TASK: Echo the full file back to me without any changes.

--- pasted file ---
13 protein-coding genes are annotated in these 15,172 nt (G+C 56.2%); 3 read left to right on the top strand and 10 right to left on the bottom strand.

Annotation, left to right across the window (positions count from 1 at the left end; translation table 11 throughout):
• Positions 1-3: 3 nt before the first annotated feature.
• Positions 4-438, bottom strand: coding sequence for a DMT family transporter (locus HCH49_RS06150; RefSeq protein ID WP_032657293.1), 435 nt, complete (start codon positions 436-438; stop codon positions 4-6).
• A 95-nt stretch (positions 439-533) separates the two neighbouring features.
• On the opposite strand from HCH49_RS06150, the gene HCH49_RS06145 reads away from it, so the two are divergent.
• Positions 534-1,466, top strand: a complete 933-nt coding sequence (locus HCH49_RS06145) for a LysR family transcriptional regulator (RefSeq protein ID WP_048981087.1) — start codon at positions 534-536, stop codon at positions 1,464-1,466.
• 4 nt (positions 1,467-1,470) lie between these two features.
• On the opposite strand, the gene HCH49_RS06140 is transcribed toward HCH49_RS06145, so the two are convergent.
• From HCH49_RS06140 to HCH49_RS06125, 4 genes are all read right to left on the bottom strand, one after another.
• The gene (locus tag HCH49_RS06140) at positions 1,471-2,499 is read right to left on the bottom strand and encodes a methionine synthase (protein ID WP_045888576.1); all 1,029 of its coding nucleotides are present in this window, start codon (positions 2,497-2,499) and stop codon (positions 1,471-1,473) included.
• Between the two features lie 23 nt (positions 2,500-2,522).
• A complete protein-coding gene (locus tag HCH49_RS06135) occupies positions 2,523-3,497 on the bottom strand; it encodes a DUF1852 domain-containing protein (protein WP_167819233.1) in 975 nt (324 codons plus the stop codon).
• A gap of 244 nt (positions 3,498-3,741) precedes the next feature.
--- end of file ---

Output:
13 protein-coding genes are annotated in these 15,172 nt (G+C 56.2%); 3 read left to right on the top strand and 10 right to left on the bottom strand.

Annotation, left to right across the window (positions count from 1 at the left end; translation table 11 throughout):
• Positions 1-3: 3 nt before the first annotated feature.
• Positions 4-438, bottom strand: coding sequence for a DMT family transporter (locus HCH49_RS06150; RefSeq protein ID WP_032657293.1), 435 nt, complete (start codon positions 436-438; stop codon positions 4-6).
• A 95-nt stretch (positions 439-533) separates the two neighbouring features.
• On the opposite strand from HCH49_RS06150, the gene HCH49_RS06145 reads away from it, so the two are divergent.
• Positions 534-1,466, top strand: a complete 933-nt coding sequence (locus HCH49_RS06145) for a LysR family transcriptional regulator (RefSeq protein ID WP_048981087.1) — start codon at positions 534-536, stop codon at positions 1,464-1,466.
• 4 nt (positions 1,467-1,470) lie between these two features.
• On the opposite strand, the gene HCH49_RS06140 is transcribed toward HCH49_RS06145, so the two are convergent.
• From HCH49_RS06140 to HCH49_RS06125, 4 genes are all read right to left on the bottom strand, one after another.
• The gene (locus tag HCH49_RS06140) at positions 1,471-2,499 is read right to left on the bottom strand and encodes a methionine synthase (protein ID WP_045888576.1); all 1,029 of its coding nucleotides are present in this window, start codon (positions 2,497-2,499) and stop codon (positions 1,471-1,473) included.
• Between the two features lie 23 nt (positions 2,500-2,522).
• A complete protein-coding gene (locus tag HCH49_RS06135) occupies positions 2,523-3,497 on the bottom strand; it encodes a DUF1852 domain-containing protein (protein WP_167819233.1) in 975 nt (324 codons plus the stop codon).
• A gap of 244 nt (positions 3,498-3,741) precedes the next feature.